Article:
4.2 - Novel Optical Titration Sensor Based on Integrated Planar Polymer Waveguides

SENSOR+TEST Conferences 2011
2011-06-07 - 2011-06-09
Proceedings OPTO 2011
O4 - Applications
F. Betschon, M. Halter - vario-optics AG, M. Michler, J. Kremmel - University of Applied Sciences Buchs (NTB), B. Christensen, P. Schraner - Metrohm AG, Herisau (Switzerland)
89 - 94


The presented paper describes a novel optical titration sensor based on planar polymer waveguides integrated on a printed circuit board. The advantage of titration as an analytical method is that small quantities of a substance can be determined with inexpensive equipment (100 to 3000 EUR) in a short time (within a few minutes) with good accuracy and repeatability (1% to 0.05%).

The first section gives an overview over the compact opto-electronic sensor. It is integrated into a glass cuvette in order to be chemically inert and mechanically compatible to conventional glass electrodes. The optical system consists of 8 light sources (LEDs) of different wavelengths and a coupling system based on planar polymer waveguides, which collects and couples the light into a free-space measuring section. Thereafter, the light is collected and converted to a electrical signal by a photodiode.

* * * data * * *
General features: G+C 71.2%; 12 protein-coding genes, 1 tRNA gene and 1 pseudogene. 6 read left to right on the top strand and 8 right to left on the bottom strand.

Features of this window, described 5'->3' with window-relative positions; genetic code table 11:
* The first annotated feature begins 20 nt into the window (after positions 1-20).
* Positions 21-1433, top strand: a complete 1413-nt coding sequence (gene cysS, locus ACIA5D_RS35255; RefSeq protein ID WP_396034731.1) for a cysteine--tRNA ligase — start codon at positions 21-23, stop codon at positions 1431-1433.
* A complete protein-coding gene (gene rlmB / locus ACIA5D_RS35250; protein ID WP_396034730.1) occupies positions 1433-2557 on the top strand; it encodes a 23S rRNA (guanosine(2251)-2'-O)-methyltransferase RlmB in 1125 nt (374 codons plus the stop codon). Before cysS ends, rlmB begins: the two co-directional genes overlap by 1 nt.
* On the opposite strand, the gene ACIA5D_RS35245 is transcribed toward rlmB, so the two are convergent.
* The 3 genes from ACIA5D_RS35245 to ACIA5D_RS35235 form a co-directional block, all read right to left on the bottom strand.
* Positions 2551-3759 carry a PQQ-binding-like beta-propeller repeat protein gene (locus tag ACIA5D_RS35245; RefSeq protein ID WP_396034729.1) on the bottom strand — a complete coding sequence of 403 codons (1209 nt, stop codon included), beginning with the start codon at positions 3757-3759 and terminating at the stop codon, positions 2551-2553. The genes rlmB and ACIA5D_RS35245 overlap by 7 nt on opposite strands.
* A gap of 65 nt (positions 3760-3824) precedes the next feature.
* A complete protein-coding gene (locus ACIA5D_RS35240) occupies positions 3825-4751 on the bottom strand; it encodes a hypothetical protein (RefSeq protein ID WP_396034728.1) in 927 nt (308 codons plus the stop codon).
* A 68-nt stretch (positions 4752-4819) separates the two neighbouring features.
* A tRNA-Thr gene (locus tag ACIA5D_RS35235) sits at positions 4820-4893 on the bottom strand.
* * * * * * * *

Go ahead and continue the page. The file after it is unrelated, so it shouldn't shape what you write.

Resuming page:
Second, the design of the optical system is presented. Zemax ray-tracing software was used to layout the collection of the light emitted by the LEDs, the combiner system and the out-coupling to the freespace measuring section. The simulation results were confirmed by the subsequent characterization of the individual components.

Third, the panel-format manufacturing of the planar polymer waveguides is explained. The system contains several polymer layers which were structured using photolithography, which is very cost- and time efficient especially for complex optical structures like couplers, tapers or lenses. A process optimized for large core light guides was developed. The results, presented in the last section, prove the ability of the sensor module to determine a 4-acid mixture with only one indicator mixture in only one titration run. The speed can be set much faster than in a classical titration. Various tests showed the homogenous mixture of the liquids to be the limiting factor in titration speed. The selection of an appropriate indicator is also no longer of great importance. This is due to the fact that the sensor covers the whole visual range in which the color changes can occur.